Lisa Galarneau’s presentation at the ULearn conference has certainly stirred up a lot of conversation about gaming in education – ranging from those who are inspired and enthusiastic to those who don’t see any place for computer games in the classroom. A lot of this is fuelled, of course, bu the sort of statement that was made in the TV3 news item about Lisa’s talk where the intro claimed that “games may be the future of education”.
Such extravagant claims are, or course, intended to stir imaginations and evoke response – all of which is constructive as we seek to address questions about the future of schooling in a digital and networked age. I have three children still at school, and while I would not like to think that their future will consist of sitting all day, every day in front of a computer games console, I am continually intrigued by the ways in which their engagement with digital technologies and participation in the online world is contributing significantly to their disposition as learners – both in terms of how they learn and what they learn – as well as with whom they learn.
In response to what I see as an undercurrent of negativity and ultra-conservatism among some at this conference, I thought I’d record why I am a supporter of the use (and ongoing research into use) of games, gaming and game development in education. Here are my three main reasons:
- Games are engaging – there is little doubt that games engage learners. As educators we are all interested in making learning engaging, relevant, delightful etc. There is much to learn from the whole area of games development that might inform the nature of learning activity that occurs in classrooms in the future. We need researchers like Lisa and others to lead us in this thinking – and we need to be engaging in conversations about how this can inform the nature of what happens in our schools and classrooms.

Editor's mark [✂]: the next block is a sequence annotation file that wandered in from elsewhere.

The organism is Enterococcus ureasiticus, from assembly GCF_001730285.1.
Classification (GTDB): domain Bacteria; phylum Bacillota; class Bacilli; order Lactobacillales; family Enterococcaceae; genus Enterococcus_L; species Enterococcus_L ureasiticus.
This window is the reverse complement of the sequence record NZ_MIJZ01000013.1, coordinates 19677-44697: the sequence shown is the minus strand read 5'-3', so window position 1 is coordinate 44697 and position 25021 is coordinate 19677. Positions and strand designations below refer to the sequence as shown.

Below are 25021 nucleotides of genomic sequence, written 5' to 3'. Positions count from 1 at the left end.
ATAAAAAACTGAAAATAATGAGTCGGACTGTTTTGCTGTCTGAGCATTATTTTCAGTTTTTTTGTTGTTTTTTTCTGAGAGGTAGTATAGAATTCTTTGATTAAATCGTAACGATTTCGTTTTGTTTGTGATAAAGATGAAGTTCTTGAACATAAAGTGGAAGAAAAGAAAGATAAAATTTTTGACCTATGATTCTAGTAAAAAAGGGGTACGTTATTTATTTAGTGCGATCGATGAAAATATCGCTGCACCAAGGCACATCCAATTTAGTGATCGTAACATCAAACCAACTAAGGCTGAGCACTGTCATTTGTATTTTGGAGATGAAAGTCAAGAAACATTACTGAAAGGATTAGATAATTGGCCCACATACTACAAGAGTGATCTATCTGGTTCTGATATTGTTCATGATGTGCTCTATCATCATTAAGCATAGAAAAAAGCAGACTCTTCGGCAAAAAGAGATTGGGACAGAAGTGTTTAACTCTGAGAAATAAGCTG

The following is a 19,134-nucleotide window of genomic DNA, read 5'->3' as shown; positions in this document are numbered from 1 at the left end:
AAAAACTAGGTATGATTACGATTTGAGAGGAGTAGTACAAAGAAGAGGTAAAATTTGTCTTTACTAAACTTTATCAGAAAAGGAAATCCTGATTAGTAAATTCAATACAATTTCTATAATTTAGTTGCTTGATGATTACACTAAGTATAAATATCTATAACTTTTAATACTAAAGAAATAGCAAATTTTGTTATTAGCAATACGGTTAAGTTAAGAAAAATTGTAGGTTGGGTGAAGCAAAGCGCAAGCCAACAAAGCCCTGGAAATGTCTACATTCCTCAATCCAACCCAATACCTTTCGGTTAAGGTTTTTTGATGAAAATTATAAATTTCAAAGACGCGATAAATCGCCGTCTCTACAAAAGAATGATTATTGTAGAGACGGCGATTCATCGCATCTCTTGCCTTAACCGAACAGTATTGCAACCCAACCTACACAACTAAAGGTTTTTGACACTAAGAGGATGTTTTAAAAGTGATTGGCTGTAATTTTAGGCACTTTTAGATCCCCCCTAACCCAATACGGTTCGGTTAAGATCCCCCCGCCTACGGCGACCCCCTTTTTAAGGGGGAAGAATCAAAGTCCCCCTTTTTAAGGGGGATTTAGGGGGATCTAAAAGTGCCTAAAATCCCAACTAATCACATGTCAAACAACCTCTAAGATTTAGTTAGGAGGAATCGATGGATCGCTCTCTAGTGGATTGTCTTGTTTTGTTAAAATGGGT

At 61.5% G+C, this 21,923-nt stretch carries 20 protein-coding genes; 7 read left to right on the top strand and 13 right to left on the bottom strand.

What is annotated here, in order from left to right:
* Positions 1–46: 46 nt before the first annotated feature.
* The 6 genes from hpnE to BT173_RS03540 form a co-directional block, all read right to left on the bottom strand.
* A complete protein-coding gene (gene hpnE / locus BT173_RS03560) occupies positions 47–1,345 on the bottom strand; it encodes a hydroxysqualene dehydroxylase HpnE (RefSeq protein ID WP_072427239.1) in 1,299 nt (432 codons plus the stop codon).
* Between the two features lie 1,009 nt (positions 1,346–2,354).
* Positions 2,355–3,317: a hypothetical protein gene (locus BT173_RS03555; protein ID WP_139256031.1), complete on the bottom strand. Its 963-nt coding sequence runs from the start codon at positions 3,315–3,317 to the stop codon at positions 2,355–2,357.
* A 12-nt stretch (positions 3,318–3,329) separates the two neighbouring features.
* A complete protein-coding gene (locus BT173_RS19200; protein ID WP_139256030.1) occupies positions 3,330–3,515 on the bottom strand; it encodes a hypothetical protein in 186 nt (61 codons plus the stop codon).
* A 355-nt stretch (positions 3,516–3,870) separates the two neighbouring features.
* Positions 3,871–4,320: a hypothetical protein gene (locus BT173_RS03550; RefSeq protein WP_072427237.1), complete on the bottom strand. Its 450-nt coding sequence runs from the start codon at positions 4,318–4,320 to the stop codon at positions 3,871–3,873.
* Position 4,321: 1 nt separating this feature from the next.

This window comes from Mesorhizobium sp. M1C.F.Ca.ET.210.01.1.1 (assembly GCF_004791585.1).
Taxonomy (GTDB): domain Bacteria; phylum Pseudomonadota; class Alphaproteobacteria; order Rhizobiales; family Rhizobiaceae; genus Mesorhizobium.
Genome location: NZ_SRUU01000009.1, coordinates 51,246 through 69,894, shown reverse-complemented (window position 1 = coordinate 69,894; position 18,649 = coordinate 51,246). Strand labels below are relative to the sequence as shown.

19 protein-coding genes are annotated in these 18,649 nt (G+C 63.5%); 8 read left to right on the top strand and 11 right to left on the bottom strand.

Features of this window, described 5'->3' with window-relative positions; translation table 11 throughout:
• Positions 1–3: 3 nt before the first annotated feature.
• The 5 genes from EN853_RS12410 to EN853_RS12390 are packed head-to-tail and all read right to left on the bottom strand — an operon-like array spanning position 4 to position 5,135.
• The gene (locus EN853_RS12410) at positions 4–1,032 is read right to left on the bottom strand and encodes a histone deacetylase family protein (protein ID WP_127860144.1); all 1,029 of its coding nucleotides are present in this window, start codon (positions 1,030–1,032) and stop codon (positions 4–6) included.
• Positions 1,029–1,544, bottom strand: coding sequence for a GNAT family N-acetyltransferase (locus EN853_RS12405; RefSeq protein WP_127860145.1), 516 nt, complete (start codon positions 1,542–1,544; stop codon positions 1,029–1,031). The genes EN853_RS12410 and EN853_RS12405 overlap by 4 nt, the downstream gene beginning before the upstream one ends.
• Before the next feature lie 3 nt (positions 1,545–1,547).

- Games can effectively mediate experiences and events we’ve long recognised the advantages of direct, purposeful experiences in educaiton – theorists such as John Dewey and Edgar Dale have provided excellent frameworks to support this. There are some really useful initiatives going on at present to explore how the exisiting gaming engines may be used to provide pedagogically sound, educationally-oriented experiences for learners. Second life is a good example of an open, simulated environment that is being used by some educators, while simulations such as Darfur is Dying provide a more focused experience based on specified learning outcomes.
- Game development is effective for teaching important skills – Games in education needn’t be focused only on playing games. I believe there is a lot to be gained from providing students with the tools and abilities to create, construct and contribute to their own games. Using such tools students have the opportunity to develop and use skills that are going to be in demand in a digital world – including programming skills, graphical and design skills, collaborative skills etc. There is an increasing focus on the development of games that can be modified by the user (MODs) which fits this category also.
I could elaborate more on these ideas I’m sure, but for now this summarises where I’m coming from. I think we ignore the potential impact of games in education at our peril – and we simply can’t wait for our politicians and policy makers to complete their “risk mitigation” on this – those who are already using, playing, making and modifying games with their students. We need to capture these experiences, share them and learn from them and eachother (and that includes the students). There’s already a plethora of information available to us to support what is happening in this area, so let’s just do it.